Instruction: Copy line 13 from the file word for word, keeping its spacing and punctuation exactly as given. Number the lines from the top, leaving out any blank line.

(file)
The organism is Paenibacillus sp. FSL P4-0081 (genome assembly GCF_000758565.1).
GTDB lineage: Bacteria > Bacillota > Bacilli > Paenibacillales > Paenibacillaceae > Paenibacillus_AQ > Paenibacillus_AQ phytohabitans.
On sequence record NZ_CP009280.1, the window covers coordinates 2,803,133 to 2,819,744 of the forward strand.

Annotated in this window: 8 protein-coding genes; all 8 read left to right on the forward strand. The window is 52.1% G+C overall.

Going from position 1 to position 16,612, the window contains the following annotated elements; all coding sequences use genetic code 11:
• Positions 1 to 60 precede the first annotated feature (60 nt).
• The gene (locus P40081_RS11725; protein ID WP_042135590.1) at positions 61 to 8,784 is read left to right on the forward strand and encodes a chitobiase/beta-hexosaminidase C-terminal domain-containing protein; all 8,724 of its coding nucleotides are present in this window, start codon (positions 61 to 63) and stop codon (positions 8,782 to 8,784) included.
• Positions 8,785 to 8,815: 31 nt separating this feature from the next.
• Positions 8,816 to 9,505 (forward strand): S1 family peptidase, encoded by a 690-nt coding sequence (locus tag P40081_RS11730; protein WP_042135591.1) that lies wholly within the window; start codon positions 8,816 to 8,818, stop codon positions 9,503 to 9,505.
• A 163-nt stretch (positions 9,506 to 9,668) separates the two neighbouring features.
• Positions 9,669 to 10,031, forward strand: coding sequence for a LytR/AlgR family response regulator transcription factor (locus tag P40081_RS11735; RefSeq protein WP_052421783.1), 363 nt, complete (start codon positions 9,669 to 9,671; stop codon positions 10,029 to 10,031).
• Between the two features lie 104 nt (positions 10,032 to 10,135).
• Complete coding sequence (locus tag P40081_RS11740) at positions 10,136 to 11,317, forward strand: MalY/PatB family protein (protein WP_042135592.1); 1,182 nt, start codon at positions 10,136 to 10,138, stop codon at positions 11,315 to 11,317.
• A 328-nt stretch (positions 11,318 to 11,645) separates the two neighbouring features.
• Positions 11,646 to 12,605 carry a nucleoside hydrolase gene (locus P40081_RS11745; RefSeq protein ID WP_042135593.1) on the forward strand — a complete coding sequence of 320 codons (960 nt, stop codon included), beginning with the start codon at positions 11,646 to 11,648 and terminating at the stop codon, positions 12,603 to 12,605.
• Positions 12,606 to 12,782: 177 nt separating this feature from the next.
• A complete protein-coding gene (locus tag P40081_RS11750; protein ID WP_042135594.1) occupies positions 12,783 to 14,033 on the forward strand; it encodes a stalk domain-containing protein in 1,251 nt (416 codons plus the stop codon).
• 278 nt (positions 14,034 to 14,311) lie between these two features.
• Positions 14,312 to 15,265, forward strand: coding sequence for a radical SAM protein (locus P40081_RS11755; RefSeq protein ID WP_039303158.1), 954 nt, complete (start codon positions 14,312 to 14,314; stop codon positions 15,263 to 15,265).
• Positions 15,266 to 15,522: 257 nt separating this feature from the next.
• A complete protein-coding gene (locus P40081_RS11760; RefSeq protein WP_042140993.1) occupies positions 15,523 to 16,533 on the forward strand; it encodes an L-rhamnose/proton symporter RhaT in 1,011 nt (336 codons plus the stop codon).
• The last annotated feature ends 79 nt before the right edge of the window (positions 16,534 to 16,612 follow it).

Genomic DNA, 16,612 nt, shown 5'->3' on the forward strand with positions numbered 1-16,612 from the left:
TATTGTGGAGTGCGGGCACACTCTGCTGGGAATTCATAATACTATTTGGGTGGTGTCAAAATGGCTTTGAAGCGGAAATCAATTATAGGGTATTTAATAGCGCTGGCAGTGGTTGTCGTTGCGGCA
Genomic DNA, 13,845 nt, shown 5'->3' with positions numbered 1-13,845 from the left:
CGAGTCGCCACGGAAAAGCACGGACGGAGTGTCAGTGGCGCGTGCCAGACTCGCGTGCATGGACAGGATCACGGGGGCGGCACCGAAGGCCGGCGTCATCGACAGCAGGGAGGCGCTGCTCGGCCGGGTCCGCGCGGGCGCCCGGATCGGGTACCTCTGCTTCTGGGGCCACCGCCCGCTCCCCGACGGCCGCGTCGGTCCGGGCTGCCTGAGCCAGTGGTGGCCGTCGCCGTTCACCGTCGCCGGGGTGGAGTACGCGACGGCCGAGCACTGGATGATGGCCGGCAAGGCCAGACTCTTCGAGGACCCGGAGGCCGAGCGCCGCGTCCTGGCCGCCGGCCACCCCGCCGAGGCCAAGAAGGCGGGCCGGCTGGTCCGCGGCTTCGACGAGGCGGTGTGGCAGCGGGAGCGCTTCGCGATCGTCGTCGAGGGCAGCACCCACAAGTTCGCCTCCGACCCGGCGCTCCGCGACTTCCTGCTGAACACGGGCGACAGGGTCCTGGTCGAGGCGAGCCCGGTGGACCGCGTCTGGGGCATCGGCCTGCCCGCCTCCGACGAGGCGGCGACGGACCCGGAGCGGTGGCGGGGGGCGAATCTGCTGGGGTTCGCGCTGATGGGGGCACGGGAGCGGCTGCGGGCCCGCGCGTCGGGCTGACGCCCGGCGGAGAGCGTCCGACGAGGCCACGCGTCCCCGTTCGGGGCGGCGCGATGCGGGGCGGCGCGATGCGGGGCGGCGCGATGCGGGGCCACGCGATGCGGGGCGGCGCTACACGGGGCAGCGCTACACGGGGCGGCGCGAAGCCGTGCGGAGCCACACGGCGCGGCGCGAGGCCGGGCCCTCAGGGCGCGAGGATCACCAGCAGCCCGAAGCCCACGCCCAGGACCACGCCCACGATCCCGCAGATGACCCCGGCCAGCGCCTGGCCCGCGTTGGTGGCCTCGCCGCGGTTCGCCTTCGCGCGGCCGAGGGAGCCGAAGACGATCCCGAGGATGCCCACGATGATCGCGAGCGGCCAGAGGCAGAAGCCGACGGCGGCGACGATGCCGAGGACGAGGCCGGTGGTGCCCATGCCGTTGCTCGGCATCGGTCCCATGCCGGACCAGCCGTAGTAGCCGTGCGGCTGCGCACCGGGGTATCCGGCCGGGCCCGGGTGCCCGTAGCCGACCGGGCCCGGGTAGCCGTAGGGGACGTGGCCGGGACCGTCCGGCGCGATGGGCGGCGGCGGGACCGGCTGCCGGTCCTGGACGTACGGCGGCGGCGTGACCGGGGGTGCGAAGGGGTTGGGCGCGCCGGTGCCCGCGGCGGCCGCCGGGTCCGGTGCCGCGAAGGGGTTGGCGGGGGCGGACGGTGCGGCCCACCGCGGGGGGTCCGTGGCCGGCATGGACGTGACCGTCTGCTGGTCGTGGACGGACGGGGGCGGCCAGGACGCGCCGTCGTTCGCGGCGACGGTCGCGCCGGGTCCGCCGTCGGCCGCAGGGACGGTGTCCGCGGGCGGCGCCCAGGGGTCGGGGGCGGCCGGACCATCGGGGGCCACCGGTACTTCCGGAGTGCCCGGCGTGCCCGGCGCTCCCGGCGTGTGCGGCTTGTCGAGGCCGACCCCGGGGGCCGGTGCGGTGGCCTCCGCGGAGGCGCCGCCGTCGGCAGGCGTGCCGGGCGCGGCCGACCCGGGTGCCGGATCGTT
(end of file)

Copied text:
• Complete coding sequence (locus tag P40081_RS11740) at positions 10,136 to 11,317, forward strand: MalY/PatB family protein (protein WP_042135592.1); 1,182 nt, start codon at positions 10,136 to 10,138, stop codon at positions 11,315 to 11,317.